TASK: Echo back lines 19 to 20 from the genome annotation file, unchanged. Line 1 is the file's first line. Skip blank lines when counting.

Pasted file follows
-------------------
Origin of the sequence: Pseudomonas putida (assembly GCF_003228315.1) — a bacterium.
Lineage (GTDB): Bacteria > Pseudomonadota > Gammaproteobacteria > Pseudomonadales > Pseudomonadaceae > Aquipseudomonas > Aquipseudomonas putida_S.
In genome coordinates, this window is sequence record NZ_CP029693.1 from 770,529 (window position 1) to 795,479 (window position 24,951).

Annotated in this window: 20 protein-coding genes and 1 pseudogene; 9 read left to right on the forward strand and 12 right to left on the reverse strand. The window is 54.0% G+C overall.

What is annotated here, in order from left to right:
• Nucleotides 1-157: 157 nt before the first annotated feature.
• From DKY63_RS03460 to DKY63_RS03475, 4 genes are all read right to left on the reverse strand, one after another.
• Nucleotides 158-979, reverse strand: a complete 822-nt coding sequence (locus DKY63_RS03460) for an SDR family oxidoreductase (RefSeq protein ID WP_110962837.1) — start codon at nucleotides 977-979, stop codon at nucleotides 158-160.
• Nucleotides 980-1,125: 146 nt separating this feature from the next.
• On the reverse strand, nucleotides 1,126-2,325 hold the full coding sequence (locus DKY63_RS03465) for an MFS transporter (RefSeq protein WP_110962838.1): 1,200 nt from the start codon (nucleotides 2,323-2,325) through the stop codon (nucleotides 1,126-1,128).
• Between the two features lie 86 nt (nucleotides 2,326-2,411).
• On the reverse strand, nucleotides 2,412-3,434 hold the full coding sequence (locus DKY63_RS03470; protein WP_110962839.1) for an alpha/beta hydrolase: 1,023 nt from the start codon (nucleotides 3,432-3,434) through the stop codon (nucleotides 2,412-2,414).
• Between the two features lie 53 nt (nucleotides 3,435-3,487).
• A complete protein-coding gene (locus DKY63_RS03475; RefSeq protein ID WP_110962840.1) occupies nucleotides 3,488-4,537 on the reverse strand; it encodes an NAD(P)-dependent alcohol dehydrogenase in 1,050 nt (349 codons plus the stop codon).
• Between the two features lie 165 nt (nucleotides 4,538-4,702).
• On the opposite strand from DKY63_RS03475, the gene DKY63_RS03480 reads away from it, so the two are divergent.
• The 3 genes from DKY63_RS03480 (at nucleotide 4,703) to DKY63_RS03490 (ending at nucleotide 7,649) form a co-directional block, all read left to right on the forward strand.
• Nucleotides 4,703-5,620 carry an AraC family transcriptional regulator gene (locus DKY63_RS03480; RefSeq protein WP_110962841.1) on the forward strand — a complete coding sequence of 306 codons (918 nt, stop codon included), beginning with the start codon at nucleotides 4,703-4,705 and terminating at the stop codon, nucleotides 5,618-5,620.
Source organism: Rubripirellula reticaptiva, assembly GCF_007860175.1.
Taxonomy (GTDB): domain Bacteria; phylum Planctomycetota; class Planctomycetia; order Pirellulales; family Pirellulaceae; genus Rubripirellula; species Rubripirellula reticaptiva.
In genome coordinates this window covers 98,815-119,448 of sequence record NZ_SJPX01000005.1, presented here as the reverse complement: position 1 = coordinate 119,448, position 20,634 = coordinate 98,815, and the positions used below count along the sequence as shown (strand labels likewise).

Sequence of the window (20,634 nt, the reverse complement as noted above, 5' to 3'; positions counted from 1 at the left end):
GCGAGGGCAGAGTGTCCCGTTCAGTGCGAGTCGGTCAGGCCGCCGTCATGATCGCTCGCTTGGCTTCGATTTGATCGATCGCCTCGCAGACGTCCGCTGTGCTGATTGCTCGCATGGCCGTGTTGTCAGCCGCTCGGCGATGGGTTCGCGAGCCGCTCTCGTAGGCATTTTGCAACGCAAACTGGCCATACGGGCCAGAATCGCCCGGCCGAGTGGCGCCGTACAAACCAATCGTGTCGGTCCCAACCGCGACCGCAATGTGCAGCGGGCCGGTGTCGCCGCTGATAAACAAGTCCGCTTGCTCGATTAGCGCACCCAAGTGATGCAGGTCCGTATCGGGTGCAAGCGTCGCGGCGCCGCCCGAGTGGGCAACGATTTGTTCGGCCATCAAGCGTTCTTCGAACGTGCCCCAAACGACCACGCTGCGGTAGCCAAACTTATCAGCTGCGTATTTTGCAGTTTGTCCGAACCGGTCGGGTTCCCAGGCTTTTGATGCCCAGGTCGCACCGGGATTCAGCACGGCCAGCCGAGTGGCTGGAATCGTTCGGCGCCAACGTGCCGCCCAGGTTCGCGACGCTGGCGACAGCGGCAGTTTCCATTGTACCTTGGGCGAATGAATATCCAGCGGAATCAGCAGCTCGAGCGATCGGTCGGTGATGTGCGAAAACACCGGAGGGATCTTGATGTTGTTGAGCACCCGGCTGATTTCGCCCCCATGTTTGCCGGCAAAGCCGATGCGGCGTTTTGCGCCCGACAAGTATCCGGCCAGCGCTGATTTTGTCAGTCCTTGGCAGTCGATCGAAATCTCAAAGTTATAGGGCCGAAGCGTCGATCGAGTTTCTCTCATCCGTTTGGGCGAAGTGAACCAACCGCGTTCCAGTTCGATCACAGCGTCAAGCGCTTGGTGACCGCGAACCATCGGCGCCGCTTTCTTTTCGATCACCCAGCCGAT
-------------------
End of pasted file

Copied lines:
Source organism: Rubripirellula reticaptiva, assembly GCF_007860175.1.
Taxonomy (GTDB): domain Bacteria; phylum Planctomycetota; class Planctomycetia; order Pirellulales; family Pirellulaceae; genus Rubripirellula; species Rubripirellula reticaptiva.